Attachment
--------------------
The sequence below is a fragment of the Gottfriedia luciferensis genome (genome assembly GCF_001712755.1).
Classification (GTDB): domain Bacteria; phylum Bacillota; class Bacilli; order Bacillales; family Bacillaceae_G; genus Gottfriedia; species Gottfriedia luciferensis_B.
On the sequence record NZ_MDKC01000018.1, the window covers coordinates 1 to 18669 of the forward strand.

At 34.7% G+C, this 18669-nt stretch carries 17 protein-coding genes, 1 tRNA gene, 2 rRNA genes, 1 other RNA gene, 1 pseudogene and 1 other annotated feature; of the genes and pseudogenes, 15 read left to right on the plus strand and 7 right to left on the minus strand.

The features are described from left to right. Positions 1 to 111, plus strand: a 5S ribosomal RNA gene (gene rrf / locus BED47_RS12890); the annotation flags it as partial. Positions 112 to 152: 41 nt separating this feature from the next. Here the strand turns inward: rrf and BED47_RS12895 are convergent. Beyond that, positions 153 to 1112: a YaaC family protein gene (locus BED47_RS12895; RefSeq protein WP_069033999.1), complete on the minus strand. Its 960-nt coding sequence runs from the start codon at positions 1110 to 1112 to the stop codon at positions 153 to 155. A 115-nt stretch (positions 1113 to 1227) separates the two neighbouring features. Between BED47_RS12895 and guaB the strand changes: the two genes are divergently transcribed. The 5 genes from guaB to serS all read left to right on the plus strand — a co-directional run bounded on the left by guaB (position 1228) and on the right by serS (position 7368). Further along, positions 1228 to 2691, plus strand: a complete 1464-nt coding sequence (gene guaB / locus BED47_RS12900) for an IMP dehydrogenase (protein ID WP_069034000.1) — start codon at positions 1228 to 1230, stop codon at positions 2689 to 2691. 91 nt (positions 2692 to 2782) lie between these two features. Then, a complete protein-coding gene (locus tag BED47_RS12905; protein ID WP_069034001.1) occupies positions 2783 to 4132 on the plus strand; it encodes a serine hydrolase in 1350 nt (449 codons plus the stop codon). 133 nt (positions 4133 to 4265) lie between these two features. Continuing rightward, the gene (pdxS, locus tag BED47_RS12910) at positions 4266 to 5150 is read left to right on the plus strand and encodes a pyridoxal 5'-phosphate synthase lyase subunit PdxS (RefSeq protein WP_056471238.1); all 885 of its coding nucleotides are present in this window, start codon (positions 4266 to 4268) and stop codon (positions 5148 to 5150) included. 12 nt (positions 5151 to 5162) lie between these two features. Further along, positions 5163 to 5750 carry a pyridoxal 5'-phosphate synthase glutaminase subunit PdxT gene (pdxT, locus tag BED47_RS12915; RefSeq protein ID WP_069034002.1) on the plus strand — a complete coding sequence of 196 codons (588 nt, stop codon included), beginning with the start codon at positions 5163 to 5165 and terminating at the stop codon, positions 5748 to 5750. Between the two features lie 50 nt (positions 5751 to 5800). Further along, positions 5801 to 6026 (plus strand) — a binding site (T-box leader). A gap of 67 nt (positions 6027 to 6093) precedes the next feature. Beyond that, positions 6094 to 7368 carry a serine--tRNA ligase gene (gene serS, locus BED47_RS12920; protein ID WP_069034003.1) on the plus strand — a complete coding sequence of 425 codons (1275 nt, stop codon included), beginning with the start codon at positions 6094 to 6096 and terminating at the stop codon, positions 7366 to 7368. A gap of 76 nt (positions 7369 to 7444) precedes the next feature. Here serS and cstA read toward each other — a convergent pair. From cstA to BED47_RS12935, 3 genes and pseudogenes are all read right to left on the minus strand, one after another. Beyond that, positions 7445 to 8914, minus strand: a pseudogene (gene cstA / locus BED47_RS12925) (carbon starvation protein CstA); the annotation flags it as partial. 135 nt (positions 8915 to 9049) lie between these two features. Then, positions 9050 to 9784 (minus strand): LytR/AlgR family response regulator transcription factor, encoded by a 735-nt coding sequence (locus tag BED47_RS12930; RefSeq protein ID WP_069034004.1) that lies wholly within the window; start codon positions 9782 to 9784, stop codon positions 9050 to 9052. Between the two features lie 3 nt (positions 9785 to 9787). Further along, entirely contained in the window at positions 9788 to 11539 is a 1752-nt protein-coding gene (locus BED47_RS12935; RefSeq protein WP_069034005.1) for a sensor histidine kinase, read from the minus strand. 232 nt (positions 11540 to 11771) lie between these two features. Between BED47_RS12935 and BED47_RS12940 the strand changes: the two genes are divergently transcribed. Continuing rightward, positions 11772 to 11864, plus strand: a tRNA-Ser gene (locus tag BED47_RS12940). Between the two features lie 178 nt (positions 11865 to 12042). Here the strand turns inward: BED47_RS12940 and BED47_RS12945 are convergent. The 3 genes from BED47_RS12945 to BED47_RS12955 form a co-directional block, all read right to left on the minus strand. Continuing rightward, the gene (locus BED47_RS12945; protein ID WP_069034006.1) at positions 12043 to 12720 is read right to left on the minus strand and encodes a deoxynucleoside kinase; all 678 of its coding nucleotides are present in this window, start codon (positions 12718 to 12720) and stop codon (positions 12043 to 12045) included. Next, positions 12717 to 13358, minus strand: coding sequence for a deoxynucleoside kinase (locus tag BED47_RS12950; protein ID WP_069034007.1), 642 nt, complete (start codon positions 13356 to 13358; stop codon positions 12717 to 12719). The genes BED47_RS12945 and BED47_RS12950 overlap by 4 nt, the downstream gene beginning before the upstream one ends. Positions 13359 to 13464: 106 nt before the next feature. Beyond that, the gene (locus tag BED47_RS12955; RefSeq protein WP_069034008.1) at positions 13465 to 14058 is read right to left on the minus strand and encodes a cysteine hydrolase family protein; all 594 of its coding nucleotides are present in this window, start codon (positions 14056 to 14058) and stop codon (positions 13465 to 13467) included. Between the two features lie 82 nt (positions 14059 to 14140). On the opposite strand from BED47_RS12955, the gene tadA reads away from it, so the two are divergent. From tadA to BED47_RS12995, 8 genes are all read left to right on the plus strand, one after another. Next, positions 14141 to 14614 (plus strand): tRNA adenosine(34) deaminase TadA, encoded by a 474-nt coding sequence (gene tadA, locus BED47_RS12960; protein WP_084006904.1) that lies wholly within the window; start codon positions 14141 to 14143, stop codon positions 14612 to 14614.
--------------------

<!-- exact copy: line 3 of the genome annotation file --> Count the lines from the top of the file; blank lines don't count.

On the sequence record NZ_MDKC01000018.1, the window covers coordinates 1 to 18669 of the forward strand.